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I like big books.

Willpower: Rediscovering the Greatest Human Strength

Willpower: Rediscovering the Greatest Human Strength - Roy F. Baumeister, John Tierney Anyone who knows me knows what I think of the field of psychology in general as a "science," let alone my opinion when it comes to the self-help genre, which is why I'm really surprised that Willpower is not only one of the best books I've read all year, but one of my favorite pieces of nonfiction writing to come along in a while. Willpower cites enough peer-reviewed studies across several fields from psychology to biology and neuroscience to satisfy even the most skeptical of readers while maintaining a narrative tone that sparks readers' curiosity before elucidating some rather (in retrospect) obvious observations about the workings of the human mind. Far from the tawdry self-help book that it may seem from its description, this book is a report on solid and fascinating social and biological science that incidentally can help people who have "weak wills" get a handle on their lives.

As a historian, I found Baumeister and Teirney's Victorian era cultural history original and intriguing and I think their analysis of the religious influence on the notion of self-control spot on for Western societies. In fact, a lot of the book's strength stems from placing modern notions and values about control, dieting and work ethic in historical context and across cultures as well. For a cynic in the field like myself, I liked that the overall tone of the work was inherently skeptical. Baumeister and Teirney are quick to question and point out potential flaws in some of the rather astonishing findings of some of the studies they present and seem to intuitively predict the calls of "BS!" that are likely to first come across the reader's mind. They then professionally cite other studies done either by themselves or other researchers that address those very issues to confirm the findings. The result is a pretty air-tight argument for the resurrection of the Victorian age's notion of Willpower as an (almost) physical thing. Along the way, the authors include interesting anecdotes from nearly every walk of life, from stand-up comics to Oprah Winfrey, college students and professors to street magicians highlighting important new discoveries in the science of how and why we do what we do.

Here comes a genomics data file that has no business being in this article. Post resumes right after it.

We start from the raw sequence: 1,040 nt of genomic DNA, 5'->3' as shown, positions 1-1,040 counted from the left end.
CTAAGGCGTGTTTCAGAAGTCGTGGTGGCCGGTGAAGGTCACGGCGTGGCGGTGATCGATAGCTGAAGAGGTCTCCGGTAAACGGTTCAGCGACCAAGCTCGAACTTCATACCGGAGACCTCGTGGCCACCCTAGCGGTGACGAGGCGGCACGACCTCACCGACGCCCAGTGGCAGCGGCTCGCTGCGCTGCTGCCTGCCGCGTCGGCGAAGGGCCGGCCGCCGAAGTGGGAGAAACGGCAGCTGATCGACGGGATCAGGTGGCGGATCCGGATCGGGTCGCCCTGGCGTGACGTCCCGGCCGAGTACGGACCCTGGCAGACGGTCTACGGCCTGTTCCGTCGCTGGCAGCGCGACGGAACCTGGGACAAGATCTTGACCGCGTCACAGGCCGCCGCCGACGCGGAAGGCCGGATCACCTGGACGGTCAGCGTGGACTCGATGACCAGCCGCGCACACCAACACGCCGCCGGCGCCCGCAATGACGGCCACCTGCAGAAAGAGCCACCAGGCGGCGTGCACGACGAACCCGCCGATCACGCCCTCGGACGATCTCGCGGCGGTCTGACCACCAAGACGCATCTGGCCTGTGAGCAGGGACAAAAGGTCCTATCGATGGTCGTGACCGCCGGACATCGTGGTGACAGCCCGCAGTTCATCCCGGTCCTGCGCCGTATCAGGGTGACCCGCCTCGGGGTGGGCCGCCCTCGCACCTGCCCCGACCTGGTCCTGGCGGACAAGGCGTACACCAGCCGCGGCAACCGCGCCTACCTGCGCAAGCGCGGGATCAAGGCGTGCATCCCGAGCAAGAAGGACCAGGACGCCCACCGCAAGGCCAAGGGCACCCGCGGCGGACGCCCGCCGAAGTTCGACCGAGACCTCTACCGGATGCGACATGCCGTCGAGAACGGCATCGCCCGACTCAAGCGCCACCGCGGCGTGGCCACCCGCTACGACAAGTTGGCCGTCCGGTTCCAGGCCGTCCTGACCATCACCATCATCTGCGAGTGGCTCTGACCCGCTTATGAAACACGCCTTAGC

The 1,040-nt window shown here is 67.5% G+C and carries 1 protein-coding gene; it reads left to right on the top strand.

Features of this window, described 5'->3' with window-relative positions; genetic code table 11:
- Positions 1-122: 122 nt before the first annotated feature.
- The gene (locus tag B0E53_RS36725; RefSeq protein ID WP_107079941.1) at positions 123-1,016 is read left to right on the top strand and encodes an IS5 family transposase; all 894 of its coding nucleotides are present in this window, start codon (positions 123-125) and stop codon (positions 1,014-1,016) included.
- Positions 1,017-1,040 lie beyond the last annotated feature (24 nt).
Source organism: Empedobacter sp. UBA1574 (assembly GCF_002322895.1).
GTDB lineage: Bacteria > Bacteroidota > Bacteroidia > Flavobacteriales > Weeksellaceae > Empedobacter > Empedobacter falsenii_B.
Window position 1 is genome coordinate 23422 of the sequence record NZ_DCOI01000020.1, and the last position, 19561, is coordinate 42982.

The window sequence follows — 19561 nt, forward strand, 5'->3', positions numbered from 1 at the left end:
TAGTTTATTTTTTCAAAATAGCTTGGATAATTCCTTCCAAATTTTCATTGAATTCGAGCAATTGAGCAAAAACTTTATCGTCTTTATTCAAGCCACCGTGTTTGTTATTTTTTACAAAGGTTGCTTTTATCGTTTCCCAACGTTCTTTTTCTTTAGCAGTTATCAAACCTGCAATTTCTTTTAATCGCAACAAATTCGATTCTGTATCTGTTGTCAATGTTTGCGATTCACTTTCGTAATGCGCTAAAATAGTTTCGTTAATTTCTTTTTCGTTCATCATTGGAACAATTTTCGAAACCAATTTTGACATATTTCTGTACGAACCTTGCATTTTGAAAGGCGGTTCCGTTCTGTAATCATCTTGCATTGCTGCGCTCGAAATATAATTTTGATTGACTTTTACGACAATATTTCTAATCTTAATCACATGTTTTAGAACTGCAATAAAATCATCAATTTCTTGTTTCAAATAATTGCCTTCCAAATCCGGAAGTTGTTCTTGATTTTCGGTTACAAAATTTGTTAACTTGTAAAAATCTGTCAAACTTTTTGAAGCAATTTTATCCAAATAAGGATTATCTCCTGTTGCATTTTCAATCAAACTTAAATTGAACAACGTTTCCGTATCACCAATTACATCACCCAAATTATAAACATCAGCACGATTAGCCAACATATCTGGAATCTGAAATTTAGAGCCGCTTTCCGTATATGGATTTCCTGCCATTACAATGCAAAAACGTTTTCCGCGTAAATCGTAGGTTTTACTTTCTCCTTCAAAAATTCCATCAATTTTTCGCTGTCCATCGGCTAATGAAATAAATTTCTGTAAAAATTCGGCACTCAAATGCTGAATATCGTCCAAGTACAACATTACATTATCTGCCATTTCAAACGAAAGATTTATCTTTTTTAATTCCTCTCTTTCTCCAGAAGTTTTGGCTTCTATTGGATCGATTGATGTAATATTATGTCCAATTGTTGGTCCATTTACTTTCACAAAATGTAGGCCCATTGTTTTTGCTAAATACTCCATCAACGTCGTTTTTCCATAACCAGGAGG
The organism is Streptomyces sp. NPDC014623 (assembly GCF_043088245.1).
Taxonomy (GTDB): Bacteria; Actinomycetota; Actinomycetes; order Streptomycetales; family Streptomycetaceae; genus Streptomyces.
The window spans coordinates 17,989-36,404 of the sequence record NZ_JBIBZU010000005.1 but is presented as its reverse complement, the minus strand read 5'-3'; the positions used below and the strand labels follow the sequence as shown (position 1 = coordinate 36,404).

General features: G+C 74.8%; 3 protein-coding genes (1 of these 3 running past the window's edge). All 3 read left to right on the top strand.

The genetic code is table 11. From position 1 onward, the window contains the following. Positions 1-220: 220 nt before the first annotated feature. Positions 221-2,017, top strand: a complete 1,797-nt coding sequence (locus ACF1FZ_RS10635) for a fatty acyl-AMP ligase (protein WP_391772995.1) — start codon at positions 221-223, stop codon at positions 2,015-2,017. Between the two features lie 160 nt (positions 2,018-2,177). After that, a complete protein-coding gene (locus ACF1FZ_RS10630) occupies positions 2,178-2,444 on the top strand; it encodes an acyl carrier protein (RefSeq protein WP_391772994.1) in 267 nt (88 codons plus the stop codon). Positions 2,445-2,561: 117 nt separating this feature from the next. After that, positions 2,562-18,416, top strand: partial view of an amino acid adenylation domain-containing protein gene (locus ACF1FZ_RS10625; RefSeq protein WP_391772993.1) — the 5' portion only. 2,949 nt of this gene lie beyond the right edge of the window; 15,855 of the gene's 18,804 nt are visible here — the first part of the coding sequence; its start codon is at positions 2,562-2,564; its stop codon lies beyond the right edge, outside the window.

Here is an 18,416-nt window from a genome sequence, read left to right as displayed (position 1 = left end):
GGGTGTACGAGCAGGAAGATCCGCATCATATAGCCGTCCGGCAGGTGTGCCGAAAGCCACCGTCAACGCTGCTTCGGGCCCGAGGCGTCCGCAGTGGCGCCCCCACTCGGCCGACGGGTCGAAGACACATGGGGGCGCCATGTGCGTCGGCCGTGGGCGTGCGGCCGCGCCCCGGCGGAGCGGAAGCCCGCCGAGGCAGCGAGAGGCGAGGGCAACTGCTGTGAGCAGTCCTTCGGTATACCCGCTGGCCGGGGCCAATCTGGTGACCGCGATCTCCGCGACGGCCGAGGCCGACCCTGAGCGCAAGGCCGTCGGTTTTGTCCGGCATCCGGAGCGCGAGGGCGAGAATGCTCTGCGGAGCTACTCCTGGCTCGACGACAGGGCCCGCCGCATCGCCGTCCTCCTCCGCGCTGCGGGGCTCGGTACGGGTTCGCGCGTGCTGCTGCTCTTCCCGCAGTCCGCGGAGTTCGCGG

Willpower represents the best of the new wave of non-fiction that bridges the academic divisions between subjects in the attempt at finding new ways of thinking about familiar things. I think the future remains bright for interdisciplinary works of this kind. One small thing that was odd to me: the author credits in the book go to Baumeister and Tierney whose studies form the core of the findings in this work and are referred to in third person throughout. Is this a relic of high school english where we never use the word "I" in academic papers or is this standard in academic works in psychology? For my own personal taste, it makes the work feel a little like false modesty. It also feels pretty awkward. Not a big deal; most of the time I was able to just forget who the author was and assume a third person perspective.

Highly recommend for disorganized people, people who are generally discontent with their level of productivity or people trying to kick bad habits. The studies alone are enough to change your behaviors. Thankfully, Baumeister and Tierney leave the preaching to others.